By Ruth Bayang
NORTHWEST ASIAN WEEKLY
He calls himself a “turnaround specialist” and David Chan wants your vote for the Snohomish County Public Utility District (PUD) Board of Commissioners.
Born and raised in Hong Kong, Chan moved to the United States in 1972.
He has been a Fire Commissioner for the past 12 years and now he has set his sights on the Snohomish PUD.
“People encouraged me to run, and do for the PUD what I did for Fire District 1,” said Chan. On his campaign website, Chan said he slashed 40 percent of Fire District 1’s administrative expenses without reducing any public services.
“As Fire Commissioner, I helped turn Fire District 1 around and into a financially strong Regional Fire Authority.”
He said the Snohomish PUD has increased rates 3.5 percent every year in recent years.
“It’s time for an outsider to have a fresh pair of eyes with new ideas to exercise more cost control and keep PUD rates low.”
Chan is competing with four other candidates for District 2 which encompasses southwest Snohomish County, including Lynnwood and Edmonds. Incumbent Kathleen Vaughn is running for a fifth term.
Chan holds an MBA in business finance, and is a practicing certified public accountant (CPA). As a business consultant, he said he helps organizations improve efficiency and achieve greater profit margins.
“What the PUD needs is a long-term financial plan. How do we secure energy? Our energy is not a luxury. It’s a basic need for every single household and the rate increases are hard on senior citizens.”
Though Chan said he is all for renewable energy, he said the Sunset Falls hydroelectric project — which the PUD had to abandon in April — wasted millions of dollars in taxpayer money.
“It’s not cost effective to generate that kind of energy, and that project lacked milestones which any private sector project would have had.” Chan also said the PUD did not budget well enough to secure money to finish the project. He thinks a better option would have been for the PUD to go in on a joint effort with other PUDs across the nation.
“Renewable energy at an affordable price” is what Chan’s campaign website states.
Ignacio Castro Jr., a retired employee of Snohomish County PUD, wrote in a letter to the editor at The Herald, “David is committed to thought-out plans for customer needs, employee wellbeing, and needed electrical system resources, while protecting the environment. The purchase of electrical power will include a sensible combination of hydro, solar, and wind. Equal sensitivity will be given to PUD water services. This will lead to a good plan and should generate stable rates and better cost controls.”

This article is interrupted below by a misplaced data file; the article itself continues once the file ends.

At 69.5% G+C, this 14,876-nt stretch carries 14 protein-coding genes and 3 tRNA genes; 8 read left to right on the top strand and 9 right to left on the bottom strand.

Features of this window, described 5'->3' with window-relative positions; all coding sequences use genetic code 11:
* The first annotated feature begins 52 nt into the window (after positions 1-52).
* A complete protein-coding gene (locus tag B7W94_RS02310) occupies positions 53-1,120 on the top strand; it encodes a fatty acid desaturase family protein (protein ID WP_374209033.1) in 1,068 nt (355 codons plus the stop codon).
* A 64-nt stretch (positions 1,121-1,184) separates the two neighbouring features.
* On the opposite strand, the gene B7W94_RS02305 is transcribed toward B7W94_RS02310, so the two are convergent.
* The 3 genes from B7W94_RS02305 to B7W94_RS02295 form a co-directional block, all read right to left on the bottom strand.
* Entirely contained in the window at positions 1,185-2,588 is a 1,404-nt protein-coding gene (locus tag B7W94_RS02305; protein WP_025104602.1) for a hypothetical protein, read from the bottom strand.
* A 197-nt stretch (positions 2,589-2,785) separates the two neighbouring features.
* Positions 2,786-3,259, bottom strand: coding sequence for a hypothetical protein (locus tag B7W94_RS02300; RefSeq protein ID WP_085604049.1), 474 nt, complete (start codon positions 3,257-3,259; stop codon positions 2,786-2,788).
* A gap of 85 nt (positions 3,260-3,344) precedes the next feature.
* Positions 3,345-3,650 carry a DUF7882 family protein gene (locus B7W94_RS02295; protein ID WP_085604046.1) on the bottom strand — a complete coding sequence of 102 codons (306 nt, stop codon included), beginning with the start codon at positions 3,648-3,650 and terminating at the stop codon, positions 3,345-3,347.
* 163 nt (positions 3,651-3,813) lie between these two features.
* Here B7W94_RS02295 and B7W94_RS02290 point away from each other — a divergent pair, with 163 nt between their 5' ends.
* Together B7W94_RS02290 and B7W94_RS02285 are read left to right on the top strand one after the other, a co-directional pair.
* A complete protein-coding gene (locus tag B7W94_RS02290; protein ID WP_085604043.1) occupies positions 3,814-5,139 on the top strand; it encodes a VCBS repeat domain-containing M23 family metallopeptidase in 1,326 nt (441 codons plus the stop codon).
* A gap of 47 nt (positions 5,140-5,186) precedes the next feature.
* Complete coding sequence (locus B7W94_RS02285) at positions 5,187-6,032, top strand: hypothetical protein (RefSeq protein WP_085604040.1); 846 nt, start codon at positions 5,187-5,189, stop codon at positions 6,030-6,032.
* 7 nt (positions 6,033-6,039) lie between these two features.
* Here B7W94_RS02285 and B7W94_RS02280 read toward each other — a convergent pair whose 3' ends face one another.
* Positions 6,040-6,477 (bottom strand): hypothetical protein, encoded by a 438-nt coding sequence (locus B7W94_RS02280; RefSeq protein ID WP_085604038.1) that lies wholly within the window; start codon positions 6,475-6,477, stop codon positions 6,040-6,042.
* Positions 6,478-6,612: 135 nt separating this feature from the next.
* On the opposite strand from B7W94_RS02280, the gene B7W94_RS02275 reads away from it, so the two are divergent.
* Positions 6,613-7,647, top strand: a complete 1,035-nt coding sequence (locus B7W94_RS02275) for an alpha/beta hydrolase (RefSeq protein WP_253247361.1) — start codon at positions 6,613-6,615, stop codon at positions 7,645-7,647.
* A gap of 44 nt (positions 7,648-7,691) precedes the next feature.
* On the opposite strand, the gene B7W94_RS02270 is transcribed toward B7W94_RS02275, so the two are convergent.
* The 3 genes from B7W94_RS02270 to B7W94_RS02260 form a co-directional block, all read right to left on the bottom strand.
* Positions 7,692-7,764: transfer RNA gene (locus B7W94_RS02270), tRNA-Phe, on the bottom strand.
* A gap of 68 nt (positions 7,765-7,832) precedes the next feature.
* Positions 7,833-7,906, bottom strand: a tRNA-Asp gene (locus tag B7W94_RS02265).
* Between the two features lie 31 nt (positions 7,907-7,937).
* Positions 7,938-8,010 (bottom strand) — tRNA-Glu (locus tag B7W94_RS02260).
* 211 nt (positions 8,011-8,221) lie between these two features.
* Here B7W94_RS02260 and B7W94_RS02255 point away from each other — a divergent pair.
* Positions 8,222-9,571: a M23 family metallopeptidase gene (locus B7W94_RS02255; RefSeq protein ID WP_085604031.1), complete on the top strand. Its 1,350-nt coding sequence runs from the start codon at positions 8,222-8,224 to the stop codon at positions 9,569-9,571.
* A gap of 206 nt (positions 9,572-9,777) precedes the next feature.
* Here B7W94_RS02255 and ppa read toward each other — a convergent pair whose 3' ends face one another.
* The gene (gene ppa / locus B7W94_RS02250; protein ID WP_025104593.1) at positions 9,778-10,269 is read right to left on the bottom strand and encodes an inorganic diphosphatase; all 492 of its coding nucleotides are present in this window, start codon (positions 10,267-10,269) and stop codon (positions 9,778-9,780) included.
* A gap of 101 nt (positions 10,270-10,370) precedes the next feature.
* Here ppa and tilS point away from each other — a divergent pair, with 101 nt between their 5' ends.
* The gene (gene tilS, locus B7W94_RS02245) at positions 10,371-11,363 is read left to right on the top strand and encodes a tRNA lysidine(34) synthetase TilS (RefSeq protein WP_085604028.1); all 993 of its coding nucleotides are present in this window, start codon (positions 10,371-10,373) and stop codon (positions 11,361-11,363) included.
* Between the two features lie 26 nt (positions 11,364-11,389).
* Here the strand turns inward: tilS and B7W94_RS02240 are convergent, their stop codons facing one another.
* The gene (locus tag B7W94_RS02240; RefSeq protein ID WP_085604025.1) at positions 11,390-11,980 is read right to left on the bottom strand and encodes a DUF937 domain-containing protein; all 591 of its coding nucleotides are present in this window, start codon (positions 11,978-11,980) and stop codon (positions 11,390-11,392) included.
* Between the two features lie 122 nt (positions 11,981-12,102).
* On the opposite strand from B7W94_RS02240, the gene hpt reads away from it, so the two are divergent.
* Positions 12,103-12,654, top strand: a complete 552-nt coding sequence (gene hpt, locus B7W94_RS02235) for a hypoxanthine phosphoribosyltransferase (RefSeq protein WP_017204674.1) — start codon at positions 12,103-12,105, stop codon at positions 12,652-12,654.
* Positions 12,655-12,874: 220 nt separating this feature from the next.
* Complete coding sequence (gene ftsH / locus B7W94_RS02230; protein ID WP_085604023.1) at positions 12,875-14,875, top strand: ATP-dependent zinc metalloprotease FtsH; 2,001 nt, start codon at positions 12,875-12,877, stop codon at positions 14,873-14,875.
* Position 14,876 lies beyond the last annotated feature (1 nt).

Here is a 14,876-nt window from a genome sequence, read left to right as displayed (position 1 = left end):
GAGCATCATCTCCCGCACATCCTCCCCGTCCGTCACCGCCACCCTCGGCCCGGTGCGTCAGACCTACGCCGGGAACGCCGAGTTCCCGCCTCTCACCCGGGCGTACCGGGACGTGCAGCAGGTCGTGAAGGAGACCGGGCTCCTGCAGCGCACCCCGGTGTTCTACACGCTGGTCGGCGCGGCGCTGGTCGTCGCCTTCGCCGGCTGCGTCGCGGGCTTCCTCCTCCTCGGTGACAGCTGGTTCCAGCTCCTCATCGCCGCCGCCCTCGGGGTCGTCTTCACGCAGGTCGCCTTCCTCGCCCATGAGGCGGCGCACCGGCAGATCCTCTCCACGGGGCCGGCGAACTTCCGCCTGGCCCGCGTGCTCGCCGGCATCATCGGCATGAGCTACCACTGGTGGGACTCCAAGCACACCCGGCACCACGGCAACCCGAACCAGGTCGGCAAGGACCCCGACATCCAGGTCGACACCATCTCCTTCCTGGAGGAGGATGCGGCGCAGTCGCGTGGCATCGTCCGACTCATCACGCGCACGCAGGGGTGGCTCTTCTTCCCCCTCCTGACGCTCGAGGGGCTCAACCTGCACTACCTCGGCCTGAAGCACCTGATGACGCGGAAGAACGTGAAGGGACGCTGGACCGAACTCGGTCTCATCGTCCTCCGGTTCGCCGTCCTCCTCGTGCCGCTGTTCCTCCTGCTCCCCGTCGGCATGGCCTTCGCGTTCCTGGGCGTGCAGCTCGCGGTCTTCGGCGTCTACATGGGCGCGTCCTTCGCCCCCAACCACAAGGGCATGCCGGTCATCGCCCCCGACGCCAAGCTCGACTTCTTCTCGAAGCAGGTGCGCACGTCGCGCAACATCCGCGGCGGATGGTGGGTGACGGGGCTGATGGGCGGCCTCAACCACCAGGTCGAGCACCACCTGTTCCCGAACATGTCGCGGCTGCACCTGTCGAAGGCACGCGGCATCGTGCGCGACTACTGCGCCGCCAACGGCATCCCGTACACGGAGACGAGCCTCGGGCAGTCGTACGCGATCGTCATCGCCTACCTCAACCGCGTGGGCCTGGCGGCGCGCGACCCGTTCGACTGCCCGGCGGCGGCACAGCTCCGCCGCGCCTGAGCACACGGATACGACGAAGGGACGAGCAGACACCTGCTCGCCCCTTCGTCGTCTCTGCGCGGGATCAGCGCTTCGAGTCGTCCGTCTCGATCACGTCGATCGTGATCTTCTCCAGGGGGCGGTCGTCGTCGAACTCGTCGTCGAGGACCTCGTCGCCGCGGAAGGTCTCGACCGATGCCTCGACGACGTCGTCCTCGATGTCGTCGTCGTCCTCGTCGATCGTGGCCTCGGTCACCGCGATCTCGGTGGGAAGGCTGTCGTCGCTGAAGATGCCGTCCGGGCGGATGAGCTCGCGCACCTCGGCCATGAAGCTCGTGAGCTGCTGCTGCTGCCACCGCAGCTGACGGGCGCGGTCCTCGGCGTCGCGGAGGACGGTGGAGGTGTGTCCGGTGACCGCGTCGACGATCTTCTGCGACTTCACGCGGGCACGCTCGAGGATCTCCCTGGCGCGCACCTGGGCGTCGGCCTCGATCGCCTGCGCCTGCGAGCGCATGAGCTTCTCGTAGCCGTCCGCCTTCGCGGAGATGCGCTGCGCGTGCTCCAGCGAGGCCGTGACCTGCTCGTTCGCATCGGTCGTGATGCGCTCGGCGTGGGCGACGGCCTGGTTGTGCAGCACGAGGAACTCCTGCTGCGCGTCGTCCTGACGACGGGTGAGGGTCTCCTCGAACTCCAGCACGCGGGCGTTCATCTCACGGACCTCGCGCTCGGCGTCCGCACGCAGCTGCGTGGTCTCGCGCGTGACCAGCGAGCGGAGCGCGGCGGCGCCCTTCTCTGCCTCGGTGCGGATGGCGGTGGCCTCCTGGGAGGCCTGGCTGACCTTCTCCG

One of Chan’s ideas to promote conservation and reduce Snohomish County’s carbon footprint, while increasing the PUD’s revenue, is by encouraging the use of more electric vehicles.
“Anything that uses electricity that will generate more income for PUD.”
He also plans to stop no-bid contracts and increase transparency by holding meetings in various locations to hear unique hyperlocal concerns.
“Concerns in South Everett are different from what Arlington wants,” said Chan.
If elected, Chan promises to clean house.
“The PUD is a business in need of better oversight.” He also wants to create a better workplace where employees feel safe and valued, and he wants more inclusion and innovation. Chan said he will also push to obtain federal and state grants to expand discounted rates for low-income customers and senior citizens.
In March 2017, Chan and another Snohomish County fire commissioner were reprimanded for making insensitive remarks about hiring Mexicans as cheap labor. Their microphones, rolling during a break in a public meeting, broadcast those comments online.
“I have apologized and addressed [this incident] on several occasions, and I take complete responsibility.” Chan added that that experience helped him to grow.
Chan started his career as a CPA with international accounting firms. He graduated from the University of Oregon and has an MBA from California State University at Hayward. He is married with two children.
He points out that he is one of only a handful of Asian elected officials in Snohomish County.
“Asians need to participate in this (election) process,” said Chan. “We have the population, yet many are not registered voters or voting at all.”
Chan promised, “I will take the politics out of the PUD and focus on practical solutions.”
Ruth can be reached at firstname.lastname@example.org.